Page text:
The internet learned that, according to a biography, Fred Rogers may have been bisexual. And then Facebook broke yesterday. Coincidence?
Years after his death, beloved childhood icon Mister Rogers is still making headlines. This time he’s doing it by giving hope and support to bisexual children (and adults) around the world.
Speculation came to light recently after a passage from Mister Rogers biography The Good Neighbor: The Life and Works of Fred Rogers by Maxwell King started floating around Twitter. Naturally the LGBTQ (specifically the B, thank you very much) realm of Twitter was on fire with discussion. Could our beloved childhood neighbor really, truly be one of us?
Thanks to the person who found the quote! For all those asking, here you go: https://t.co/Z2A5o5oTWP— ProblemsofaBookNerd (@CeceEwing_) March 5, 2019
“Well, you know I must be right smack in the middle. Because I have found women attractive, and I have found men attractive,” said Rogers in the biography. The conversation in question from the book is between Rogers and his openly gay longtime friend, Dr. William Hirsch.
Rogers is renowned the world over for being the living embodiment of how to truly be a good human being to not only yourself but those around you in the world. Rogers himself, and of course Mister Rogers’ Neighborhood, broke massive ground in its time, in regards to racial, gender, and social barriers.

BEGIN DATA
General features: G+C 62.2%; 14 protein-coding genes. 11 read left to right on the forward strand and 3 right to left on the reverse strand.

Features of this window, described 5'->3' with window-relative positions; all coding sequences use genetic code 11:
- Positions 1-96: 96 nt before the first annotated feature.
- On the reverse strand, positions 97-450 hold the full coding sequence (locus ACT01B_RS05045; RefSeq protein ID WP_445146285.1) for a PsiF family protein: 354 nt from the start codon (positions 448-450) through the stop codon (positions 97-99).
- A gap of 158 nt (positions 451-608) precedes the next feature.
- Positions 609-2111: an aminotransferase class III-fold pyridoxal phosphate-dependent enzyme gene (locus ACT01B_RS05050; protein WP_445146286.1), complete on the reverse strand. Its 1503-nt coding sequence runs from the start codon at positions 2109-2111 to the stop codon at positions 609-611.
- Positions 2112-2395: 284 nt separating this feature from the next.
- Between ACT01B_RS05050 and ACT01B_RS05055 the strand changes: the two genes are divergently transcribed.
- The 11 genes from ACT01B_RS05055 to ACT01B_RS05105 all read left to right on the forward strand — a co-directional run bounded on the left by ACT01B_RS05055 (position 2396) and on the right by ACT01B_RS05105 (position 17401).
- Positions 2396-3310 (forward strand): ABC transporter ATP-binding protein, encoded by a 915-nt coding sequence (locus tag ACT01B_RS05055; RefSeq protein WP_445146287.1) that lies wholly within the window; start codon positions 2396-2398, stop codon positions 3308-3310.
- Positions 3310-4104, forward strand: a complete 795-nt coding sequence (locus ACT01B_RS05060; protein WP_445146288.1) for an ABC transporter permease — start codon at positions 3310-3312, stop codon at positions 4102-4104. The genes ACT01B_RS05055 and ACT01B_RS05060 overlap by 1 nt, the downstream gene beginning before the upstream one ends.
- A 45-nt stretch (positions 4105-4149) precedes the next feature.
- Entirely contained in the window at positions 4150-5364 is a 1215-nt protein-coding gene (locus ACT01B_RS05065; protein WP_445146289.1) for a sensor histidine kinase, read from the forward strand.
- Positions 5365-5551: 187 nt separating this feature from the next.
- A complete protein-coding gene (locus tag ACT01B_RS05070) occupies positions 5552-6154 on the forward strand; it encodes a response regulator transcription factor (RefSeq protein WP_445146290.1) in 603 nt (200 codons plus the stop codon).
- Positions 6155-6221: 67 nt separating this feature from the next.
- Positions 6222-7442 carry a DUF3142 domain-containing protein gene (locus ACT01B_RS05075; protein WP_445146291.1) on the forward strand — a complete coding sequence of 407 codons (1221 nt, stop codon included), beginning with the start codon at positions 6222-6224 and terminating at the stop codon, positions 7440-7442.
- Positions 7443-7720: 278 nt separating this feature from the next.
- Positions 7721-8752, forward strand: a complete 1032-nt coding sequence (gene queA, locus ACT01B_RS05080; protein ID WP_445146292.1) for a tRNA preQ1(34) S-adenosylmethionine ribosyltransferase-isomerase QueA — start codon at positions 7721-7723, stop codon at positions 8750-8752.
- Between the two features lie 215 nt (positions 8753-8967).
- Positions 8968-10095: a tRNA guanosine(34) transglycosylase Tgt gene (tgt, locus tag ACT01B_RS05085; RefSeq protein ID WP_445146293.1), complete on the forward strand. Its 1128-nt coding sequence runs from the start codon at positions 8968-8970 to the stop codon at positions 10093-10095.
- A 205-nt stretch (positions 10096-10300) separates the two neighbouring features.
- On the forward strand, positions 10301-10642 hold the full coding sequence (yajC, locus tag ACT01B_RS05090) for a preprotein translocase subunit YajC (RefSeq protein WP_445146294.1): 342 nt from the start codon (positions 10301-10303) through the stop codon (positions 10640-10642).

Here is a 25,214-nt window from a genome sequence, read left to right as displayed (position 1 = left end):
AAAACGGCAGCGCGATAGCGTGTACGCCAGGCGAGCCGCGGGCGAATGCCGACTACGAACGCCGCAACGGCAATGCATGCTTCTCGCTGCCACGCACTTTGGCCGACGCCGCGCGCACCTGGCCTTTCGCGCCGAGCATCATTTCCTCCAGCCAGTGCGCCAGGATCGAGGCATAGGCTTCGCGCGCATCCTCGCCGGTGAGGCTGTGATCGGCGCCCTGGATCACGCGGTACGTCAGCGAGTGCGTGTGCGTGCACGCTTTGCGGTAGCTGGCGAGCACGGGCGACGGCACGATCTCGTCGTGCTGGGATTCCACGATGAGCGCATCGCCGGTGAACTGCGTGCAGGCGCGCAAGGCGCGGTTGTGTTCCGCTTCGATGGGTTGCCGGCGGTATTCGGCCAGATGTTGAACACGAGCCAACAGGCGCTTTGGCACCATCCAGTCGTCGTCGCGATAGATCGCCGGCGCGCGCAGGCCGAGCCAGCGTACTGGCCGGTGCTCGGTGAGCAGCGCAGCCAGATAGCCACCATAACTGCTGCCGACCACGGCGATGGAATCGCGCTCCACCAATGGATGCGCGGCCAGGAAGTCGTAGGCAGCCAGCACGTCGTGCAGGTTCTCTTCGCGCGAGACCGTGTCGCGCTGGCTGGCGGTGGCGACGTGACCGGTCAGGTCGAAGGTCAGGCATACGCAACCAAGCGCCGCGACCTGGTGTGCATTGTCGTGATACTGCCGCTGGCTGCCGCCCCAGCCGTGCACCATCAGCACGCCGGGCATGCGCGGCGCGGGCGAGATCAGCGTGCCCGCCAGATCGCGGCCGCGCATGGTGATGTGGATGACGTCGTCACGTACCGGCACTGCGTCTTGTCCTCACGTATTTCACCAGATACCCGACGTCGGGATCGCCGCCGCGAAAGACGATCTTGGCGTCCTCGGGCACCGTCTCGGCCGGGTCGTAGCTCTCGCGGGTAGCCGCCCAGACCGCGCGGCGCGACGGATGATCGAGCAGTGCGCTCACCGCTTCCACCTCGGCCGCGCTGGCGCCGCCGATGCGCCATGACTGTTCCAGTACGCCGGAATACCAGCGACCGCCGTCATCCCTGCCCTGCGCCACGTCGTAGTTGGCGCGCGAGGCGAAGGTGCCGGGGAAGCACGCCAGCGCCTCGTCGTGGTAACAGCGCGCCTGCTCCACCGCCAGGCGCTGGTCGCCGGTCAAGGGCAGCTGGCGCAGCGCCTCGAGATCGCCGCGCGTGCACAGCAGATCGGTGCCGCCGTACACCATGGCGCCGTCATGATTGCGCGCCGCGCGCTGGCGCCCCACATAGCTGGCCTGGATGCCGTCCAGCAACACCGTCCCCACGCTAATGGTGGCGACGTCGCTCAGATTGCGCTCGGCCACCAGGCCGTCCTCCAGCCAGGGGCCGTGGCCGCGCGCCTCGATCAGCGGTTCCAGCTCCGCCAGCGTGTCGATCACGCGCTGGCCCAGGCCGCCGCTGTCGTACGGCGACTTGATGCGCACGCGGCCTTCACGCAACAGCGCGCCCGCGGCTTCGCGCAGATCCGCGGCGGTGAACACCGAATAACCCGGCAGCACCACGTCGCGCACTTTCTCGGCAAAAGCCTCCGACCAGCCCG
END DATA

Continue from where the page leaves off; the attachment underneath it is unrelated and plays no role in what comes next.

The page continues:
He got straight to the point in his explanations for children of why it was so important to ignore stereotypes and be supportive of your peers, regardless of whether or not you looked like them, lived like them, or believed in what they did. He was the true embodiment of a real good neighbor and ally.
Some will ask why, if Rogers really did identify as bisexual, he did not come out during his lifetime. Even leaving aside the idea that any one of us “owes” anyone else our coming out to begin with, there is an understandable explanation for why this would be the case.
While Rogers broke down racial and gender stereotypes on television, loudly defending the LGBTQ community was a step that may have been too risky in 1960s America, even for him. Privately, he advised against friend and costar Francois Clemmons (who played Officer Clemmons) coming out for a long time, and advised him to marry a woman (whom he divorced six years later).
Post-Stonewall riots, however, Rogers reportedly revised his support of such issues. While Rogers never became an open advocate for the LGBTQ community, he did make one thing clear to the children and adults watching his show.
“I like you just the way you are,” Rogers always emphasized. And for anyone who has ever felt othered, or like who you are just wasn’t enough, even for your own community, there is nothing more empowering than those words.
We like you just the way you are, too, Mister Rogers. We like the way you refused to ever let us all feel anything other than loved, wanted, and valued. Also, pink and purple never looked better on anyone else.